WEEK 3: 9th Floor

9th Floor 1hr 21mins

9th Floor, documentary by Mina Shum, tells the tale of past university students from the Caribbean who studied in Canada in the 1960’s, and their involvement in the 1969 Sir George Williams Riot, the largest student riot in Canadian history. The main subjects of the documentary played an integral role in the fight against racial intolerance and discrimination on campus, after a report made against a teacher, was acquitted. The story was told through a mixture of archival footage, interviews, instances of scripted and dramatic scenes.

What stood out to me most, was the choices that were made in regards to cinematography and mise-en-scene. The subjects were framed and set up as if they were incarcerated and being interrogated, with a recurring shot being set up from the perspective of a security camera, all of the subjects are seated in a single chair in the middle of a bare room, and another framing options followed a “peek-a-boo” approach, looking in from glass windows, through blinds, and behind objects in the foreground. Usually those who fight against racial injustice, and have major roles in leading riots for such causes, are regarded as heroes and people to look up to and regard in high esteem. However, the type of framing used portrayed them as felons, confessing about their “wrong doings” and printed a negative image of them. Clearly that was a director’s choice, and her vision was well executed and highly creative, however, I did not appreciate the style in which the subjects were portrayed, I believe they should be viewed as revolutionaries as opposed to trouble makers or rebels to society.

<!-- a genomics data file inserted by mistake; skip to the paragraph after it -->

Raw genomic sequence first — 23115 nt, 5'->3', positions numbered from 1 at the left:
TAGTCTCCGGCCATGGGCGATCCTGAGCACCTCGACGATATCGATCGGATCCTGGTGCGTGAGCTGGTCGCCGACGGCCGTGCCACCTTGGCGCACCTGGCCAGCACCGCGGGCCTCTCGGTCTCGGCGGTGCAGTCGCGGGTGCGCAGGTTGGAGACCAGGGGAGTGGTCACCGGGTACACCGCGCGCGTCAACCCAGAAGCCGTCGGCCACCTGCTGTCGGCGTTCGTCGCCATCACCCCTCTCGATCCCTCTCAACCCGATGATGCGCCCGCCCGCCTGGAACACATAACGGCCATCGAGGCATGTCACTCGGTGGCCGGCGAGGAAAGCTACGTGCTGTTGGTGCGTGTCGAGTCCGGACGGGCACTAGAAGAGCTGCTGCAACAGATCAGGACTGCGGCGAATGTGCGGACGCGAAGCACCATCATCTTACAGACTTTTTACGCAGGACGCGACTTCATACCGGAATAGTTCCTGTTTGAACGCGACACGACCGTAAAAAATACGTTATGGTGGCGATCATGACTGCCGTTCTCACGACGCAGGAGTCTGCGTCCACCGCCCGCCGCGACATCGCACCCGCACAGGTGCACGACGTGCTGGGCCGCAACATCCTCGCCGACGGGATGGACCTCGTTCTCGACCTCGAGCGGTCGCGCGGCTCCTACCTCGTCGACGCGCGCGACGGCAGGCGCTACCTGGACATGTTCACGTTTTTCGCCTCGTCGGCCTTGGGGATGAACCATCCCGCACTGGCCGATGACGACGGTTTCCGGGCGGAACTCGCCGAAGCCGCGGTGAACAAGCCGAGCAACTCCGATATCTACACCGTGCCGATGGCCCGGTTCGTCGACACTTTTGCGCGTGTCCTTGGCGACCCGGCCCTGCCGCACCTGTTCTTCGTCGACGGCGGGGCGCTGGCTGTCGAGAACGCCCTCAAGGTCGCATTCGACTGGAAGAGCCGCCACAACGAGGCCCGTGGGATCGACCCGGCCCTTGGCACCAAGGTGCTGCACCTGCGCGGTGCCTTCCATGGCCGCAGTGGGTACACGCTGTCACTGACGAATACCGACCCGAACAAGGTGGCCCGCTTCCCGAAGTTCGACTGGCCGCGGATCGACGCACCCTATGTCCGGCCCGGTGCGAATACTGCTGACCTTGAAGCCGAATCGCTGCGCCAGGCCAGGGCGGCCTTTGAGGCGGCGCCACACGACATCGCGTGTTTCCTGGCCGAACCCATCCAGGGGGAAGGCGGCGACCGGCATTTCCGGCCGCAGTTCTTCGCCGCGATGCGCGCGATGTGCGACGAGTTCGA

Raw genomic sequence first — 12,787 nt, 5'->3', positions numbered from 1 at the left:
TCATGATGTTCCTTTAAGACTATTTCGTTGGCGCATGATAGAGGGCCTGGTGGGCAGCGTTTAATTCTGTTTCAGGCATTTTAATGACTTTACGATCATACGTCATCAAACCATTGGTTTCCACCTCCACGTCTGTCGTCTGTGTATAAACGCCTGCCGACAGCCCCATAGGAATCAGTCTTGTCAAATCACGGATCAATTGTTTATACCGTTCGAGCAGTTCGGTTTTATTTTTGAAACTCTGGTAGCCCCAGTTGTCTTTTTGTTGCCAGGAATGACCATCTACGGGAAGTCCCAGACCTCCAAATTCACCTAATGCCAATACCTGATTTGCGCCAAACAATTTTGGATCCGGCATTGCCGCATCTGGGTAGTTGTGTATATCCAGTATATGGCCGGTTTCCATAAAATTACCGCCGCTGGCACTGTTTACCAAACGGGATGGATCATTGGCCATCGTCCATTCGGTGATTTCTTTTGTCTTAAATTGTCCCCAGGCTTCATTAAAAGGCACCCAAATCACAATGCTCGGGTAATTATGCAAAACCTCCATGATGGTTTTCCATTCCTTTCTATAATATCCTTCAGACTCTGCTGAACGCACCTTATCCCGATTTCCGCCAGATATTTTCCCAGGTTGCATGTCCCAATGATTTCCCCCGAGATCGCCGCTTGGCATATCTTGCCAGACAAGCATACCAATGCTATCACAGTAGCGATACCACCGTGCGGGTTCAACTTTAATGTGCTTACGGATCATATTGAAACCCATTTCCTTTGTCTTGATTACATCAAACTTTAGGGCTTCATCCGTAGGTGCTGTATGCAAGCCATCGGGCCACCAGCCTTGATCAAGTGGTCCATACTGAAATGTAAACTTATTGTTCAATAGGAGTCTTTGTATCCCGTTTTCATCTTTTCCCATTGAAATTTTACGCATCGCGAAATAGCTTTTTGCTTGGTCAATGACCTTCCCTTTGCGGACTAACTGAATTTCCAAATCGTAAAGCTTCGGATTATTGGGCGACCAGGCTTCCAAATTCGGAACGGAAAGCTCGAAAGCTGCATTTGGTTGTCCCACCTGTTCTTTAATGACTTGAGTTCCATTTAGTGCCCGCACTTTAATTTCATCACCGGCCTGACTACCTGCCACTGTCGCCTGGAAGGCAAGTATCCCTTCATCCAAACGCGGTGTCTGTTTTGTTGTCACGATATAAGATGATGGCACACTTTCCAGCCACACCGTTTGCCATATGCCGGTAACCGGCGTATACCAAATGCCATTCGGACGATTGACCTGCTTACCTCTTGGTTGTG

I was definitely impressed by the overall production value of the film. It was well edited, the settings and locations used were aesthetically pleasing, sound was not distracting and all these aspects of the film fell into place and worked great together for a well packaged overall production, Shum succeeded at making a documentary interesting and captivating for the audience. In regards to editing, a specific instance during the film occurred whereby several of the past students were relaying the exact same story, and editing was used to drive a message home by cutting to each student at the exact same parts of the story, and they were all saying the exact same thing or were along the lines of the same thing, solidifying a strong layer of credibility in the film. It was also evident that the topic was meticulously researched, and this was seen through the constant use of rare archival footage, newspaper articles and first-hand accounts from the students themselves about the trials they faced during that time. There was never a point in time where whatever was presented in the film was questioned in terms of validity, they were confident in their depiction of events and truthfully told the stories of the students. Also notable is that black students were not the only students interviewed but also white students who took a stand and fought for a cause that did not directly affect them. This formed a more balanced outlook on the situation at hand, gave the documentary a degree of objectivity, and removed biases that may have been formed if only Black students, those who experienced the brunt of the oppression, were the only ones interviewed.

All in all, 9th Floor executed what most documentaries attempt to do, inform about the topic at hand, and leave some form of emotional impact on the audience, and along with achieving these two goals, it was also shot in such a way that aided overall in keeping the audience fully engrossed in the story. While I may not agree with all the stylistic choices made by Shum, the story was still very well told.

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